Next time you go to a meeting, consider whether everyone really needs a full copy of all the documents. If it is just an aid to be used during the meeting and then discarded, don’t print it. Not only does this waste paper, but often people will end up reading, or skimming, the document rather than listen to you talk. However, your audience still needs to be informed, so here are some alternatives to printing a copy for each person.
- Print one or two master copies that can be passed around.
- Develop a 1 page executive summary that highlights the main points
- E-mail the information out beforehand so people can be familiar with the information
- Use an overhead projector or white board to write up the main points or topics
- Download to a e-reader such as a Kindle or iPad
This years begins a new day to help get rid of clutter and reduce waste called ‘Give Your Stuff Away Day”. A citizen based movement started by Mike Monroe that will initiate its first year of formation in 2010.
Give Your Stuff Away Day will happen on Saturday, May 15, 2010. Citizens across the U.S. will bring items of value that are longer needed or wanted to the curb for a free give-away. Mike has asked citizens not to put out trash, recyclables, illegal or dangerous items, food, drugs, chemicals, or weapons; which seems fairly obvious. Hopefully, at the same time, millions of other Americans will be driving, riding, or walking around picking up free give away items.
Not sure of its success or if people will really do it but might be a great opportunity to purge your garage, office and create re-use for items no longer wanted.
For more information visit Mike’s website at GiveYourStuffAway.com
Starting to wonder how much impact all that work travel is having? The average American commutes 20 miles a day, that’s about 5,000 miles a year, resulting in just over 2 tons of CO2.
Consider purchasing carbon offsets to counteract the carbon dioxide emissions of driving or flying home to meetings and conferences. A carbon offset for the entire year’s worth of commuting emissions could cost as little as $45. According to the Colorado Carbon Fund, a Carbon Offset means “neutralize,” “balance,” or “cancel out.” Carbon offsets counteract these activities by funding projects to compensate for CO2 emissions occurring at another source. These offsets help fund projects that reduce the amount of carbon dioxide in the atmosphere.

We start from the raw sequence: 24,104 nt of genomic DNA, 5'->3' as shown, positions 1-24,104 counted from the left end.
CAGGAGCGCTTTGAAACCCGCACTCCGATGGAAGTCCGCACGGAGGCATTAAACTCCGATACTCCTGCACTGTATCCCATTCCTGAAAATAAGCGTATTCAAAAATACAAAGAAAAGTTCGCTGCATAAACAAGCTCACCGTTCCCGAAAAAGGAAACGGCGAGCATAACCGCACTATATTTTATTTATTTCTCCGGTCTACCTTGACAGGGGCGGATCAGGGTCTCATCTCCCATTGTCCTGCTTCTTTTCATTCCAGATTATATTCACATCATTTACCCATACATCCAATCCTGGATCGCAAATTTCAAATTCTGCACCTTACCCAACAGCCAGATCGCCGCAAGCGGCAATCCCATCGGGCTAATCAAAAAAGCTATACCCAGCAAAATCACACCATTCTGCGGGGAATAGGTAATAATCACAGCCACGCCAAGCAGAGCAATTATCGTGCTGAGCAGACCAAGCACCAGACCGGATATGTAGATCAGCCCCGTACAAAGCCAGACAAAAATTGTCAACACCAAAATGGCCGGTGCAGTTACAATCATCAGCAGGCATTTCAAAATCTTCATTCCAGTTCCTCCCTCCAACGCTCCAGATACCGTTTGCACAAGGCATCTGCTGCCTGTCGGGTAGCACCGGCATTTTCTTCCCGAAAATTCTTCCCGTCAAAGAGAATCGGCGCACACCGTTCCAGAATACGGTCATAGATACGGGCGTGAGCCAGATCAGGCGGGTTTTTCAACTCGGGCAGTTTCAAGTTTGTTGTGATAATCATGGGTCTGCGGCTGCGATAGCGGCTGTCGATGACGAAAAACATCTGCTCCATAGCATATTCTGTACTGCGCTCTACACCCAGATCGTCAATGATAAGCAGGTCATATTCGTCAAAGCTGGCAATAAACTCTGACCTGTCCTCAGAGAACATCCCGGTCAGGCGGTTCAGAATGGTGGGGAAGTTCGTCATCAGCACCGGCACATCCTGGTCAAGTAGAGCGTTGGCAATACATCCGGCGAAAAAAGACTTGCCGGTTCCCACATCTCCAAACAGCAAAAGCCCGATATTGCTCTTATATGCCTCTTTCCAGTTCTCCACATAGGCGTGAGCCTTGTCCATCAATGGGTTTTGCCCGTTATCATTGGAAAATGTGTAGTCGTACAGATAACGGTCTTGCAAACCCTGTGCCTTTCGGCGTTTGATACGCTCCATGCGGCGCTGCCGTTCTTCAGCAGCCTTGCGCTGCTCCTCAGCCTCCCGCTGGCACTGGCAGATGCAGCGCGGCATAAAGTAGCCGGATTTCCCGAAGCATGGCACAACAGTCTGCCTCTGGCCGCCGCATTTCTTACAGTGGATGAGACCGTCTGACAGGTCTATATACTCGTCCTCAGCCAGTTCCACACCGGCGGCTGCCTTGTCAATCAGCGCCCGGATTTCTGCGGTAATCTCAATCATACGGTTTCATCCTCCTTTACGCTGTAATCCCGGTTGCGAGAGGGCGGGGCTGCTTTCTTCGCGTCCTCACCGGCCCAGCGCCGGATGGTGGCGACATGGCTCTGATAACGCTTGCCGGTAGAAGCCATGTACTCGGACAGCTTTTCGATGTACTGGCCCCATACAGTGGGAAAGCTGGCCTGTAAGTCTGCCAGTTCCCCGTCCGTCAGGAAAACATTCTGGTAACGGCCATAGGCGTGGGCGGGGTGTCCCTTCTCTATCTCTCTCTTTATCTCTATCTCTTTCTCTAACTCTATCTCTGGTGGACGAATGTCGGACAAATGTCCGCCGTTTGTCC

CORE, the oldest and largest trade association in the Rocky Mountain region dedicated to promoting sustainable business practices and a more responsible global economy, announces that best-selling authors Andrew Winston of Green to Gold and Peter Fusaro of What Went Wrong at Enron will address plenary sessions of the fifth annual Sustainable Opportunities Summit and Expo March 2-4, 2010 at the Denver Convention Center. Top executives from Wal-Mart, AT&T, Waste Management and Miller Coors will also address topics on how sustainable business practices are improving business performance while benefiting the planet.
The 2010 Sustainable Opportunities Summit and Expo features 19 panel sessions and 70 speakers. The Expo opens to the general public on March 2 with over 100 exhibitors featuring the Rocky Mountain cleantech industry. Denver Mayor John Hickenlooper will provide opening Summit remarks on “Denver, Gateway to Regional Sustainability” on Wednesday, March 3. Colorado Governor Bill Ritter will open Summit activities on March 4th.
The City of Denver will join CORE and the Deming Center for Entrepreneurship at the Leeds School of Business, University of Colorado in co-hosting the Sustainable Opportunities Summit and Expo. The Summit brings together business leaders, investors and luminaries in academia and government to exchange ideas and demonstrate the competitive advantages available through a strategy based on proactive sustainable business practices.